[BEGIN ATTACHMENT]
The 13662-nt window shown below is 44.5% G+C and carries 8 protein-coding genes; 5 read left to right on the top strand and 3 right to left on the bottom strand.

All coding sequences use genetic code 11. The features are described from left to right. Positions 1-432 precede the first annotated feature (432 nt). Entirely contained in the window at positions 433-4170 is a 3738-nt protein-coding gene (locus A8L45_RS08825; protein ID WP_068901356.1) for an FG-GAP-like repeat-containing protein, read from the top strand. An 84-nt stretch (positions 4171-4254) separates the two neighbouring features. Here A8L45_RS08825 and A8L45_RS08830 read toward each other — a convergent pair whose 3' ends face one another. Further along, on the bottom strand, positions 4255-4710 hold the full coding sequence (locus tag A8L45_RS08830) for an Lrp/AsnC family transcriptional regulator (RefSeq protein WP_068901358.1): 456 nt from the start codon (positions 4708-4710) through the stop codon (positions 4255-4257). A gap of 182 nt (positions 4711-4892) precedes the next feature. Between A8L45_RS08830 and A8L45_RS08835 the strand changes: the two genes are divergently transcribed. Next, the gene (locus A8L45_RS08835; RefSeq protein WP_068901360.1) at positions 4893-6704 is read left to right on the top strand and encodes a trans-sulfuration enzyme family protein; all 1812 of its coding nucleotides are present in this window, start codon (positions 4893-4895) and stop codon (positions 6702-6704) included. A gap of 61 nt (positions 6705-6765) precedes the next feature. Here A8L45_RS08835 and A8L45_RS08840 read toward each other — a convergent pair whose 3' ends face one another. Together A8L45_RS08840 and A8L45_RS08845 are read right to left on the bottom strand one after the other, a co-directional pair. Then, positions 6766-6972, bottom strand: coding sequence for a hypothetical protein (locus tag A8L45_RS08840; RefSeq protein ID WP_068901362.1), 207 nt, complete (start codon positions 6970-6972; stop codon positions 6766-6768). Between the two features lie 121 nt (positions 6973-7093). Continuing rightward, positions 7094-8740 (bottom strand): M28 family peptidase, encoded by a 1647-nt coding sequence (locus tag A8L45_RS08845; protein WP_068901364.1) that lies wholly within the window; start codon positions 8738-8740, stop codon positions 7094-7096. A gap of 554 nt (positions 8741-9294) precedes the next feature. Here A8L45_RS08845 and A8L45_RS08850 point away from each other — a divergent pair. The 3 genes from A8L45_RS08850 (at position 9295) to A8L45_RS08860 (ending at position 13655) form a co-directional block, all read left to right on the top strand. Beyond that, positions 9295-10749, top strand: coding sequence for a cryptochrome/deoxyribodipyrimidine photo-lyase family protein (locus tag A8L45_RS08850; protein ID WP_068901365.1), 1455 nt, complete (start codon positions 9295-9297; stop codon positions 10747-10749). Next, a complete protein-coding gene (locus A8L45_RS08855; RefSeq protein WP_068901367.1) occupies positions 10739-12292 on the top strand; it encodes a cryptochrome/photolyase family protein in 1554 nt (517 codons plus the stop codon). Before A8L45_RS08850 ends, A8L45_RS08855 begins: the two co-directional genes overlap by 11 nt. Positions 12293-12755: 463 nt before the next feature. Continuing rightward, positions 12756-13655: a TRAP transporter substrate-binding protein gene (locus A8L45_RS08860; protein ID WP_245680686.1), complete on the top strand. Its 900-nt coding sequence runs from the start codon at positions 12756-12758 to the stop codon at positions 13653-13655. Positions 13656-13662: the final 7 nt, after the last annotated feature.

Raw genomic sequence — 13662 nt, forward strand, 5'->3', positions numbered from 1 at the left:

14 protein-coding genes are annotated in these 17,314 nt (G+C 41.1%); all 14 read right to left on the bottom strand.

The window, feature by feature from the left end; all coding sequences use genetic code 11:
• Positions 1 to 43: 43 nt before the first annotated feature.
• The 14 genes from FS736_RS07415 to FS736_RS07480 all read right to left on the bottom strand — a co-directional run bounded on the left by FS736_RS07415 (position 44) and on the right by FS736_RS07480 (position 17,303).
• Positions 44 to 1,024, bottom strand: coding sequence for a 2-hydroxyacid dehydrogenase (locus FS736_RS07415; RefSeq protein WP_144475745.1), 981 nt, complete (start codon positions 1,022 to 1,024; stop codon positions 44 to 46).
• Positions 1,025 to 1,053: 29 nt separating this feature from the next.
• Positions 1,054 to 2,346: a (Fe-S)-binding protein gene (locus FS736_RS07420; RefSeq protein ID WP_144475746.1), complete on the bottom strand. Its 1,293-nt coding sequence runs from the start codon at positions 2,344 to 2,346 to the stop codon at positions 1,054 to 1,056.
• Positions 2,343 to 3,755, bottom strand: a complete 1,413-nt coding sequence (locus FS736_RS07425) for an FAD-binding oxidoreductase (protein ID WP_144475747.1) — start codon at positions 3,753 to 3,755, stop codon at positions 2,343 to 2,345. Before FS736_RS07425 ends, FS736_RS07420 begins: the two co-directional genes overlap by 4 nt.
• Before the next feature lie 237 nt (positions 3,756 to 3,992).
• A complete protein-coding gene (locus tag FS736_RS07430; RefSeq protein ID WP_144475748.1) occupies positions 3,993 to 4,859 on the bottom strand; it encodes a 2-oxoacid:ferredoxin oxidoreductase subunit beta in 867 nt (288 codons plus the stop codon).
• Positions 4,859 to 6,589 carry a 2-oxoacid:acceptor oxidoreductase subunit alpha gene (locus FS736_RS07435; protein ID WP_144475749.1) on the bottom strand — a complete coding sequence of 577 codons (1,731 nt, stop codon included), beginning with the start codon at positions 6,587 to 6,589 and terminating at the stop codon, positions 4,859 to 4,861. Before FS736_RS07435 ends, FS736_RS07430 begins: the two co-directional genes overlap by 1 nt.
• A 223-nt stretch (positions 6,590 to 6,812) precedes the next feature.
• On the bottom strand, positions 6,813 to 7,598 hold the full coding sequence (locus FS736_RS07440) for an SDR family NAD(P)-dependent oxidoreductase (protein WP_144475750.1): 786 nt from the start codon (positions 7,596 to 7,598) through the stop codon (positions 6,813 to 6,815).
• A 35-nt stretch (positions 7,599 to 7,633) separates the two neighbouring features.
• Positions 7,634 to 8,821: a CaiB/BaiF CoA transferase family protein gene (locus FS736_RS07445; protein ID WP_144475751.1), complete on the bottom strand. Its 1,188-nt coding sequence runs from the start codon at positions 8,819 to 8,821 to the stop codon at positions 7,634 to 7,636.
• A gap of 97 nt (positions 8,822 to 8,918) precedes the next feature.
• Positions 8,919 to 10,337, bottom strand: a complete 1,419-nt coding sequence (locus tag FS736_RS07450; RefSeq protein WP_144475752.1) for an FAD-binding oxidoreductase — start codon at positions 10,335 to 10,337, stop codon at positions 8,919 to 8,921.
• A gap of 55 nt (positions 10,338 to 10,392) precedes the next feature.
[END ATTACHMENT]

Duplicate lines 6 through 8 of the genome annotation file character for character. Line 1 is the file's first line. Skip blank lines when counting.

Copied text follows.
• Positions 1 to 43: 43 nt before the first annotated feature.
• The 14 genes from FS736_RS07415 to FS736_RS07480 all read right to left on the bottom strand — a co-directional run bounded on the left by FS736_RS07415 (position 44) and on the right by FS736_RS07480 (position 17,303).
• Positions 44 to 1,024, bottom strand: coding sequence for a 2-hydroxyacid dehydrogenase (locus FS736_RS07415; RefSeq protein WP_144475745.1), 981 nt, complete (start codon positions 1,022 to 1,024; stop codon positions 44 to 46).